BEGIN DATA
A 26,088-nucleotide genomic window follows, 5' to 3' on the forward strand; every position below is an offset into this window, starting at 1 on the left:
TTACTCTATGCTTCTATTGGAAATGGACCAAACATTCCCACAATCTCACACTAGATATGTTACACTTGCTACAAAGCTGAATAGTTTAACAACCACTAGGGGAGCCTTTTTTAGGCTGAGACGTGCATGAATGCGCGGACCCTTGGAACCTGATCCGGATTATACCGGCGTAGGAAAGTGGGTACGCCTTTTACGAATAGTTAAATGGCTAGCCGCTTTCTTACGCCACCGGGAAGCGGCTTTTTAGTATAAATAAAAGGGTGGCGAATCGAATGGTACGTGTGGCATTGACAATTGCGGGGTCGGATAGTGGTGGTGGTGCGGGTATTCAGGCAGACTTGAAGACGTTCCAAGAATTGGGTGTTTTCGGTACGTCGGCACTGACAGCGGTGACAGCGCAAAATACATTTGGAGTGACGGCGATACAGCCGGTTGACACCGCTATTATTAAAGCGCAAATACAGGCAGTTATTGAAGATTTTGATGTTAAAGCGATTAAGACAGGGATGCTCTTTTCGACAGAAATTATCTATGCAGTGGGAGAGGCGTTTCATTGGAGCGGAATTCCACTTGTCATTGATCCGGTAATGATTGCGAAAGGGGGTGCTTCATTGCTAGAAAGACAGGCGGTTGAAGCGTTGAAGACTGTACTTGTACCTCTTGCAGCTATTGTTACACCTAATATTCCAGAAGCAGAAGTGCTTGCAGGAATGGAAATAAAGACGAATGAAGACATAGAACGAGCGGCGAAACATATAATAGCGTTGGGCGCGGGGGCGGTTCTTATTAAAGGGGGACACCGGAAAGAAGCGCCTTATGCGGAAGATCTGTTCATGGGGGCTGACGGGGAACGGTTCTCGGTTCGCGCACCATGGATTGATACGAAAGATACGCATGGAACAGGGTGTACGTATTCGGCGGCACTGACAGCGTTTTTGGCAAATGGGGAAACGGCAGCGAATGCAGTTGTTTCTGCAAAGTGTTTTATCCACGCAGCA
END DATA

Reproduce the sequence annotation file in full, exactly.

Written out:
A 26,088-nucleotide genomic window follows, 5' to 3' on the forward strand; every position below is an offset into this window, starting at 1 on the left:
TTACTCTATGCTTCTATTGGAAATGGACCAAACATTCCCACAATCTCACACTAGATATGTTACACTTGCTACAAAGCTGAATAGTTTAACAACCACTAGGGGAGCCTTTTTTAGGCTGAGACGTGCATGAATGCGCGGACCCTTGGAACCTGATCCGGATTATACCGGCGTAGGAAAGTGGGTACGCCTTTTACGAATAGTTAAATGGCTAGCCGCTTTCTTACGCCACCGGGAAGCGGCTTTTTAGTATAAATAAAAGGGTGGCGAATCGAATGGTACGTGTGGCATTGACAATTGCGGGGTCGGATAGTGGTGGTGGTGCGGGTATTCAGGCAGACTTGAAGACGTTCCAAGAATTGGGTGTTTTCGGTACGTCGGCACTGACAGCGGTGACAGCGCAAAATACATTTGGAGTGACGGCGATACAGCCGGTTGACACCGCTATTATTAAAGCGCAAATACAGGCAGTTATTGAAGATTTTGATGTTAAAGCGATTAAGACAGGGATGCTCTTTTCGACAGAAATTATCTATGCAGTGGGAGAGGCGTTTCATTGGAGCGGAATTCCACTTGTCATTGATCCGGTAATGATTGCGAAAGGGGGTGCTTCATTGCTAGAAAGACAGGCGGTTGAAGCGTTGAAGACTGTACTTGTACCTCTTGCAGCTATTGTTACACCTAATATTCCAGAAGCAGAAGTGCTTGCAGGAATGGAAATAAAGACGAATGAAGACATAGAACGAGCGGCGAAACATATAATAGCGTTGGGCGCGGGGGCGGTTCTTATTAAAGGGGGACACCGGAAAGAAGCGCCTTATGCGGAAGATCTGTTCATGGGGGCTGACGGGGAACGGTTCTCGGTTCGCGCACCATGGATTGATACGAAAGATACGCATGGAACAGGGTGTACGTATTCGGCGGCACTGACAGCGTTTTTGGCAAATGGGGAAACGGCAGCGAATGCAGTTGTTTCTGCAAAGTGTTTTATCCACGCAGCA